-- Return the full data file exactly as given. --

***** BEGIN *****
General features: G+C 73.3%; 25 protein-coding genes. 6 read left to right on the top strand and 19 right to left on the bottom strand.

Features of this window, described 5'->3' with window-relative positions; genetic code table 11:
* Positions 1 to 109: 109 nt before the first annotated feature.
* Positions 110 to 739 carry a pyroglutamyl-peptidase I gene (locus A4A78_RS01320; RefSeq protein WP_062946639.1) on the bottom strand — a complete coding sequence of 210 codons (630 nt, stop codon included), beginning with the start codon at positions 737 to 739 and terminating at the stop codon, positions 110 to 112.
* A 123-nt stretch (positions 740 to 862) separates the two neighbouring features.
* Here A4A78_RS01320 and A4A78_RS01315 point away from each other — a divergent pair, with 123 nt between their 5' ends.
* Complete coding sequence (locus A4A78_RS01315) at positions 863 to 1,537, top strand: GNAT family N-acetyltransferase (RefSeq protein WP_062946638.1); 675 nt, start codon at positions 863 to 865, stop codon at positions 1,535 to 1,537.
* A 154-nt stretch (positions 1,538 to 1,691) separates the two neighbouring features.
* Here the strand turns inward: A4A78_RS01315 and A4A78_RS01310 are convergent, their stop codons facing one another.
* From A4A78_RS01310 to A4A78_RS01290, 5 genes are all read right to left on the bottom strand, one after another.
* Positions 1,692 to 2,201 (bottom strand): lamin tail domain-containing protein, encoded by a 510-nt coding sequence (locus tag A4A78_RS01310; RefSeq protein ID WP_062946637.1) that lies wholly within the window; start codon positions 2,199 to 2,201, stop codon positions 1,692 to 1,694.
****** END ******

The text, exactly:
General features: G+C 73.3%; 25 protein-coding genes. 6 read left to right on the top strand and 19 right to left on the bottom strand.

Features of this window, described 5'->3' with window-relative positions; genetic code table 11:
* Positions 1 to 109: 109 nt before the first annotated feature.
* Positions 110 to 739 carry a pyroglutamyl-peptidase I gene (locus A4A78_RS01320; RefSeq protein WP_062946639.1) on the bottom strand — a complete coding sequence of 210 codons (630 nt, stop codon included), beginning with the start codon at positions 737 to 739 and terminating at the stop codon, positions 110 to 112.
* A 123-nt stretch (positions 740 to 862) separates the two neighbouring features.
* Here A4A78_RS01320 and A4A78_RS01315 point away from each other — a divergent pair, with 123 nt between their 5' ends.
* Complete coding sequence (locus A4A78_RS01315) at positions 863 to 1,537, top strand: GNAT family N-acetyltransferase (RefSeq protein WP_062946638.1); 675 nt, start codon at positions 863 to 865, stop codon at positions 1,535 to 1,537.
* A 154-nt stretch (positions 1,538 to 1,691) separates the two neighbouring features.
* Here the strand turns inward: A4A78_RS01315 and A4A78_RS01310 are convergent, their stop codons facing one another.
* From A4A78_RS01310 to A4A78_RS01290, 5 genes are all read right to left on the bottom strand, one after another.
* Positions 1,692 to 2,201 (bottom strand): lamin tail domain-containing protein, encoded by a 510-nt coding sequence (locus tag A4A78_RS01310; RefSeq protein ID WP_062946637.1) that lies wholly within the window; start codon positions 2,199 to 2,201, stop codon positions 1,692 to 1,694.